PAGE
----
Concord, NH – The New Hampshire Department of Environmental Services was recently chosen by the Environmental Protection Agency to participate in a pilot program geared toward preventing damage or disruption to small drinking water systems in the event of intentional acts from terrorists, vandals or other trespassers. The pilot project, "Businesses United for Water Security" is funded with a $200,000 EPA grant, which will help small community water systems to install security measures. Through this project, New Hampshire businesses are collaborating with DES and the water suppliers and contributing security equipment, products, and resources at or below cost to the systems.
"This public/private partnership presents a unique opportunity for us to help provide the means necessary to protect our critical small water systems against terrorist activity or other threats," said Robert W. Varney, regional administrator of EPA'’ New England office. "Since we all share in the use of abundant, clean, and potable water for our daily needs, we will all benefit from the results of this innovative water security program. After all, water security is everyone’s business."
There are over 700 community public water systems in New Hampshire, most of which rely on groundwater and surface water sources that are typically located in isolated areas. According to expert reports, many of these types of systems are ideal "soft" targets for a terrorist attack. Water system structures, like storage tanks, can also be targets of local vandals and others who may seek to do damage.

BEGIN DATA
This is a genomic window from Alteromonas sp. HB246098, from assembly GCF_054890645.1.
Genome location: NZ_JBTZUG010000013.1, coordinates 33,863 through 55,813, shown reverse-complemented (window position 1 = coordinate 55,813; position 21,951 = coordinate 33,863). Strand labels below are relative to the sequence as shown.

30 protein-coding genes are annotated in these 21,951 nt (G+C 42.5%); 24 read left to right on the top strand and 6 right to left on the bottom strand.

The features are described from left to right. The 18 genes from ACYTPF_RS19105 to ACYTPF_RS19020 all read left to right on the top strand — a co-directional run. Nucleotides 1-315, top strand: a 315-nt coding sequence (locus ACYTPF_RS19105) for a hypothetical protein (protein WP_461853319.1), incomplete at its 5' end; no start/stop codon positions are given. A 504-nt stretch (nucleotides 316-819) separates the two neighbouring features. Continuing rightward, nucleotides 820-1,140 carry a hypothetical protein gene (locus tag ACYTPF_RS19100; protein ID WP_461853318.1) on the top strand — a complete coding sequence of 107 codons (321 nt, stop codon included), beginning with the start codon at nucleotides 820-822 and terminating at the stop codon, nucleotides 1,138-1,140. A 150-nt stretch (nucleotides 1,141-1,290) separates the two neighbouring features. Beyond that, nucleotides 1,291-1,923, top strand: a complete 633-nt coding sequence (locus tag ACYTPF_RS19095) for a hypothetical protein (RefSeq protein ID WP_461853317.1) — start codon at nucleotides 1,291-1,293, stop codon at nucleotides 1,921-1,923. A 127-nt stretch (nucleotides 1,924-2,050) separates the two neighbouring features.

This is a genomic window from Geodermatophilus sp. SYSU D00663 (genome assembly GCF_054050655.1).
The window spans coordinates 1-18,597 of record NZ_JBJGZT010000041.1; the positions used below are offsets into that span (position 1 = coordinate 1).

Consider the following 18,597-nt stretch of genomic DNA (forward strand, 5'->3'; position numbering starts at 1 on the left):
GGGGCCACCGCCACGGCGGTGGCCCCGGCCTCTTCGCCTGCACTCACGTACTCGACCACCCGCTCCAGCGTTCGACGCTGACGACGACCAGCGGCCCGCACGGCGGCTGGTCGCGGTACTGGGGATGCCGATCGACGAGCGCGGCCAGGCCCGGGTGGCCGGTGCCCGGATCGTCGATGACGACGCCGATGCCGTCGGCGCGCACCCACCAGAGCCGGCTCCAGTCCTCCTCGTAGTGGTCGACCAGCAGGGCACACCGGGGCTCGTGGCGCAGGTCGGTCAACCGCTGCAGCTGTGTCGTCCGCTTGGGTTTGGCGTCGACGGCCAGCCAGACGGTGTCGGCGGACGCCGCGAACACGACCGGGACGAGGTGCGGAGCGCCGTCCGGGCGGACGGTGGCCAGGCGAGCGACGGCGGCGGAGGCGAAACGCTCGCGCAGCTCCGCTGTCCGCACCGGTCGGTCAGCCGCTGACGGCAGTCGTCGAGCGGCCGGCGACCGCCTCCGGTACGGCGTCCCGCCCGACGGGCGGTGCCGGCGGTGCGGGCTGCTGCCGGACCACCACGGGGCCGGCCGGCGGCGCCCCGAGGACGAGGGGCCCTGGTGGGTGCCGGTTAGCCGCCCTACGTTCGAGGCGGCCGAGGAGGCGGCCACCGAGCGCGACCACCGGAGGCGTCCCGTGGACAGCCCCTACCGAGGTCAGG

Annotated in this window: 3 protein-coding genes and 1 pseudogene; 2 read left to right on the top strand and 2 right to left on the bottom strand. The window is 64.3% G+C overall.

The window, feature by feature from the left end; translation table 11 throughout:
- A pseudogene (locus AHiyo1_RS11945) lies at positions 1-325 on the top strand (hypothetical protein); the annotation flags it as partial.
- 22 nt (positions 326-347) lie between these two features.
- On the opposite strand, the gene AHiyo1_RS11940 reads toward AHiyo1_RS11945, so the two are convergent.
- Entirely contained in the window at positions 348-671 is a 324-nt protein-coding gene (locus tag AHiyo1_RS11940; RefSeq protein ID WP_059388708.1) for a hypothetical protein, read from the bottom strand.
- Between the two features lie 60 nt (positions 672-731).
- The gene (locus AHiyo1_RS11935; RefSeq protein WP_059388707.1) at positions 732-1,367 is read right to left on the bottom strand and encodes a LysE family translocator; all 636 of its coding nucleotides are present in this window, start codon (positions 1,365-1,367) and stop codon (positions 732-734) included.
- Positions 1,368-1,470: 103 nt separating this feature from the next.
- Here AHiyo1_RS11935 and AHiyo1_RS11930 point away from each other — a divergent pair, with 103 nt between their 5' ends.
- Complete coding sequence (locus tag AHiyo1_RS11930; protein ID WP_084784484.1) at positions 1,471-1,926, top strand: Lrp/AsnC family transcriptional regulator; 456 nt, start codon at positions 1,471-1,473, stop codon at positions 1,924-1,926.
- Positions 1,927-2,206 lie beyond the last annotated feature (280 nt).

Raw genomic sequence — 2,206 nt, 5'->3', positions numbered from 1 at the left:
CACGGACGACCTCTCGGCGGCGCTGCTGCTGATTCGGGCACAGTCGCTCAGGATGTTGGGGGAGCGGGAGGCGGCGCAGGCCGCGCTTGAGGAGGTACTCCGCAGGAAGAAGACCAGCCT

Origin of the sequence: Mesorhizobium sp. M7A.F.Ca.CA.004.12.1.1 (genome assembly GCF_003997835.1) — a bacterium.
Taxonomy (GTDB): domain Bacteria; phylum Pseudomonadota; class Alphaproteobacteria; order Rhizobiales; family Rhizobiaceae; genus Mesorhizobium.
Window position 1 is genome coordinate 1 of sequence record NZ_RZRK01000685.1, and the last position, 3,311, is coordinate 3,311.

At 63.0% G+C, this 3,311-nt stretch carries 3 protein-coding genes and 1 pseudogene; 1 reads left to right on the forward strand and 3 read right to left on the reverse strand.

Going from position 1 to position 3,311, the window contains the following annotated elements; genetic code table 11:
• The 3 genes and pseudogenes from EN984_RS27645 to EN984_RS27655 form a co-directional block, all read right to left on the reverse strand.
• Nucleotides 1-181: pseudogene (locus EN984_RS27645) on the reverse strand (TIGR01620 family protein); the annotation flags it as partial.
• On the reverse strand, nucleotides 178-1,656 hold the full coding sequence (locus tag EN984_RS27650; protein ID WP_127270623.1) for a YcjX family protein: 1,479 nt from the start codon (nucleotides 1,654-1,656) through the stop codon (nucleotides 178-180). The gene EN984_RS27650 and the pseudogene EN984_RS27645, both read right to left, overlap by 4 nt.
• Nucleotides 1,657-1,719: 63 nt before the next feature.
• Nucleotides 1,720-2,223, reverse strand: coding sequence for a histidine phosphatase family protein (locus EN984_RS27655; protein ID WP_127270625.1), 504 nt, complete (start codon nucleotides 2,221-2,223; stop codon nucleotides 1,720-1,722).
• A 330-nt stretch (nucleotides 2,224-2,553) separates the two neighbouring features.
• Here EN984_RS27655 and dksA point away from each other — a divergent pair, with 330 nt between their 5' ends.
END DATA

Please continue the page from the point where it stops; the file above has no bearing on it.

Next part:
"Because of the significant resources needed for daily operation and compliance at small public water systems, without new and creative funding mechanisms the majority of these systems are unable to address all of their security concerns. This is significant because a successful terrorist attack, hoax or act of vandalism at a small water system could significantly undermine public confidence in drinking water," DES Commissioner, Michael Nolin noted. "Unfortunately, this problem was seen first hand at a recent vandalism incident in Blackstone, Mass. where schools and businesses were shut down for two days after teenagers breached the security at a water tank resulting in over $41,000 in expenses to the town."
The new collaborative program will help beef up measures which address security vulnerabilities to small public water systems. Participating businesses will be listed on the NHDES Web site. Water system personnel will be able to search for security products and services on the program Web site. Grants can be used to pay for installation of the following security products: locks; gates; alarm systems; barriers for access roads, windows and doors; fencing; back-up generators; access controls; lights; cameras; and security components for supervisory control and data acquisition (SCADA) systems. Applications to receive grant money are due by September 1, 2006.
The following New Hampshire businesses have agreed to provide discounts for security products: B&S Integrated Security Systems/ B&S Locksmiths, Inc. of Nashua; Stef’s ACE Hardware of Portsmouth; Northmark Security of New London; Intervale Lock & Safe of Intervale; and American Alarm & Communications, Inc. of Manchester.
More information regarding this program including participating businesses and grant applications can be found on the NHDES web site.